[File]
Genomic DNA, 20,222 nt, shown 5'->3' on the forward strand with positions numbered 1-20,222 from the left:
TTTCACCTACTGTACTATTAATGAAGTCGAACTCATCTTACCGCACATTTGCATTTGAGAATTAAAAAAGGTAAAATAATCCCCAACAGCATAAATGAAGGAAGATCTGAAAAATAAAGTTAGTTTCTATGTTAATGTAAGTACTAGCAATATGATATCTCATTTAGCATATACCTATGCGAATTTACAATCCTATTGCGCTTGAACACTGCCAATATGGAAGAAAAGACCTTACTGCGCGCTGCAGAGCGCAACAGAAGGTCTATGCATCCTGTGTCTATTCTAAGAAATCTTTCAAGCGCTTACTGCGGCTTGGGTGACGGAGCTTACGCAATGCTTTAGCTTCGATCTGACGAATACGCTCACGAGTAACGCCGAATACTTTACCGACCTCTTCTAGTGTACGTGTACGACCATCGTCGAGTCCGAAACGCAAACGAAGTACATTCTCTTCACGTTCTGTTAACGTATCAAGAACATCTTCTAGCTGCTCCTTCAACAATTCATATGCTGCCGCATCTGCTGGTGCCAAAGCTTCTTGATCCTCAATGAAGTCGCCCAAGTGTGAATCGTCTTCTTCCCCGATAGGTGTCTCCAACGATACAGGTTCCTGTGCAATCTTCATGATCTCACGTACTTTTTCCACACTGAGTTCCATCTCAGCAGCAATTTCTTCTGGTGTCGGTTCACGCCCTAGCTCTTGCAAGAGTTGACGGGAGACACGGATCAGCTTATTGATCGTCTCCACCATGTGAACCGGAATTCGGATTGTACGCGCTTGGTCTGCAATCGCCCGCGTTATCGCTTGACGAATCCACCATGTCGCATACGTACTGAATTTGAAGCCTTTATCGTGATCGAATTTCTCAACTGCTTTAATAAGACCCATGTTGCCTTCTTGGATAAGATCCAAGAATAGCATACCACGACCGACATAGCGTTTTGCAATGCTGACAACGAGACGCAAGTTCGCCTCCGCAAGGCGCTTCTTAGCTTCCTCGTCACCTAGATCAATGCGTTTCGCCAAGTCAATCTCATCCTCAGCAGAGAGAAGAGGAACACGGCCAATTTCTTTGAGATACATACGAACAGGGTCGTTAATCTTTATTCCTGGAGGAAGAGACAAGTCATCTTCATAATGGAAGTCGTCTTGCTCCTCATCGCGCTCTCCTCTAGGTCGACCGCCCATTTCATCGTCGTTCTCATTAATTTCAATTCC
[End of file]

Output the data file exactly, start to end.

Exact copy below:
Genomic DNA, 20,222 nt, shown 5'->3' on the forward strand with positions numbered 1-20,222 from the left:
TTTCACCTACTGTACTATTAATGAAGTCGAACTCATCTTACCGCACATTTGCATTTGAGAATTAAAAAAGGTAAAATAATCCCCAACAGCATAAATGAAGGAAGATCTGAAAAATAAAGTTAGTTTCTATGTTAATGTAAGTACTAGCAATATGATATCTCATTTAGCATATACCTATGCGAATTTACAATCCTATTGCGCTTGAACACTGCCAATATGGAAGAAAAGACCTTACTGCGCGCTGCAGAGCGCAACAGAAGGTCTATGCATCCTGTGTCTATTCTAAGAAATCTTTCAAGCGCTTACTGCGGCTTGGGTGACGGAGCTTACGCAATGCTTTAGCTTCGATCTGACGAATACGCTCACGAGTAACGCCGAATACTTTACCGACCTCTTCTAGTGTACGTGTACGACCATCGTCGAGTCCGAAACGCAAACGAAGTACATTCTCTTCACGTTCTGTTAACGTATCAAGAACATCTTCTAGCTGCTCCTTCAACAATTCATATGCTGCCGCATCTGCTGGTGCCAAAGCTTCTTGATCCTCAATGAAGTCGCCCAAGTGTGAATCGTCTTCTTCCCCGATAGGTGTCTCCAACGATACAGGTTCCTGTGCAATCTTCATGATCTCACGTACTTTTTCCACACTGAGTTCCATCTCAGCAGCAATTTCTTCTGGTGTCGGTTCACGCCCTAGCTCTTGCAAGAGTTGACGGGAGACACGGATCAGCTTATTGATCGTCTCCACCATGTGAACCGGAATTCGGATTGTACGCGCTTGGTCTGCAATCGCCCGCGTTATCGCTTGACGAATCCACCATGTCGCATACGTACTGAATTTGAAGCCTTTATCGTGATCGAATTTCTCAACTGCTTTAATAAGACCCATGTTGCCTTCTTGGATAAGATCCAAGAATAGCATACCACGACCGACATAGCGTTTTGCAATGCTGACAACGAGACGCAAGTTCGCCTCCGCAAGGCGCTTCTTAGCTTCCTCGTCACCTAGATCAATGCGTTTCGCCAAGTCAATCTCATCCTCAGCAGAGAGAAGAGGAACACGGCCAATTTCTTTGAGATACATACGAACAGGGTCGTTAATCTTTATTCCTGGAGGAAGAGACAAGTCATCTTCATAATGGAAGTCGTCTTGCTCCTCATCGCGCTCTCCTCTAGGTCGACCGCCCATTTCATCGTCGTTCTCATTAATTTCAATTCC